Kinshasa, Democratic Republic of Congo. Credit: StreetVJ / Shutterstock
Kinshasa, Democratic Republic of the Congo, (CNA).- The bishops of the Democratic Republic of Congo have called for the release of the result of the country’s presidential election. The Church sent thousands of election monitors to assist at polling stations across the central African country during the vote, which was the subject of numerous delays, with many reporting irregularities.
The vote to determine a successor for President Joseph Kabila was rescheduled for December 30 after numerous delays. The election was originally slated for November 2016. The result is expected to produce the first peaceful transition of power in the DRC since independence in 1960.
The results are expected to be released on Sunday, but Corneille Nangaa, head of the country’s national electoral commission, has said the final announcement could be delayed. Nangaa said that officials were still waiting for final vote counts from 80% of local polling stations.
Some communities in the North Kivu and Mai-Ndombe regions will not be able to vote until March, after the vote there was delayed over security concerns and Ebola outbreaks.
Nevertheless, while calling for the winner to be announced, the Congolese bishops said that the winner was clear according to results seen by them. The bishops’ conference did not say who they believed had won the election.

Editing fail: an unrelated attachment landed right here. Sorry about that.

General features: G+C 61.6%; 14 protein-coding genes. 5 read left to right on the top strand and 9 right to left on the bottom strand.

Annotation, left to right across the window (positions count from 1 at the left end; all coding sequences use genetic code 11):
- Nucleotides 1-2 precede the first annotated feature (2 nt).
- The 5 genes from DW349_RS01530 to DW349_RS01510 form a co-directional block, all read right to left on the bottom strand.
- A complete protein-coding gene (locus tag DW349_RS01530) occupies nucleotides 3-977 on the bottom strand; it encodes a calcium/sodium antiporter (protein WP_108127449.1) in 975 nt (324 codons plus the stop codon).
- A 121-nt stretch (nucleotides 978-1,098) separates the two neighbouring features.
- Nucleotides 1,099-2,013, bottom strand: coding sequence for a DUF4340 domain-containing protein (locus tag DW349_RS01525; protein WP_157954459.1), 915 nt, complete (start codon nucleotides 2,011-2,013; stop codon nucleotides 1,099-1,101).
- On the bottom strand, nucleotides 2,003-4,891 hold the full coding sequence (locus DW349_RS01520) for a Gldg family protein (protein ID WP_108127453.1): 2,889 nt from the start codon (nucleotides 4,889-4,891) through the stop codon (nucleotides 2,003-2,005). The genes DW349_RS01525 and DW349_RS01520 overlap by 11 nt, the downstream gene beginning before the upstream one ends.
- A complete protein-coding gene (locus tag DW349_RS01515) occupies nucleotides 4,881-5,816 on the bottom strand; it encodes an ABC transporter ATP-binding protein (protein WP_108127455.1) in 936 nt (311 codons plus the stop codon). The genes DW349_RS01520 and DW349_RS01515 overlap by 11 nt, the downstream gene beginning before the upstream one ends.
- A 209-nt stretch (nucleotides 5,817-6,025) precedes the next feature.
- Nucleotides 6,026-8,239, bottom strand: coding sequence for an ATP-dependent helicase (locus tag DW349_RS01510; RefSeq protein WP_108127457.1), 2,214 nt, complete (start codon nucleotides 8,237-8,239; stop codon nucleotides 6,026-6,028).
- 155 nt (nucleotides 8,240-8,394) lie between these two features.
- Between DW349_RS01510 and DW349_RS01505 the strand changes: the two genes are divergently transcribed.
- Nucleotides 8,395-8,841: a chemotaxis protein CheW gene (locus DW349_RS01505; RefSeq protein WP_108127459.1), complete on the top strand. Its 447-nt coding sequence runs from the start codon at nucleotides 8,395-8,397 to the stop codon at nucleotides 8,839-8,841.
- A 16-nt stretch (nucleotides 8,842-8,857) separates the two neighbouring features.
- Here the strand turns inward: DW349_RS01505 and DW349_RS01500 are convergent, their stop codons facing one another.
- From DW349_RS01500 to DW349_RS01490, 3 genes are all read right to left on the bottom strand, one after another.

The DRC bishops’ conference was among several organizations to send election observers to polling stations across the country, commissioning more than 40,000 observers to report on the election process.
In an earlier statement on Dec. 31, the conference highlighted concerns about voters being turned away from the polls and monitors being removed by police from voting stations in different parts of the country.
While not officially backing any one candidate in the election, the bishops were vocal in their opposition to Kabila’s remaining in power past his constitutionally imposed term limit.
Kabila was set to leave office in December 2016, following the election of his successor, but the vote was successively postponed by government authorities, resulting in widespread civil unrest.
Since that time, Kabila has remained in office.
The bishops of the country played a key role in mediating an agreement between the Congo’s ruling political coalition and opposition leaders, culminating in a Dec. 31, 2016, agreement that allowed Kabila to remain in office beyond his mandate but said he must step down after an election in 2018.
Nearly two dozen candidates entered the race to replace Kabila, who has been in power for 17 years. He acceded to the presidency at the age of 29, following the assassination of the previous president, his father, Laurent-Désiré Kabila. He was reelected in 2006 and 2011.
The front runners in the election have been former interior minister Emmanuel Ramazani Shadary, Martin Fayulu, a former oil executive, and Felix Tshisekedi, son of a prominent opposition party leader.
Shadary, a self-described “fervent Christian” and practicing Catholic, previously stated that he had “placed his campaign in God’s hands.” Shadary is also the preferred candidate and would-be successor of President Kabila.
President Kabila’s administration has come under sustained criticism both before and during the election campaign. Last year, 15 people were killed while attending peaceful, Church-organized rallies against the government.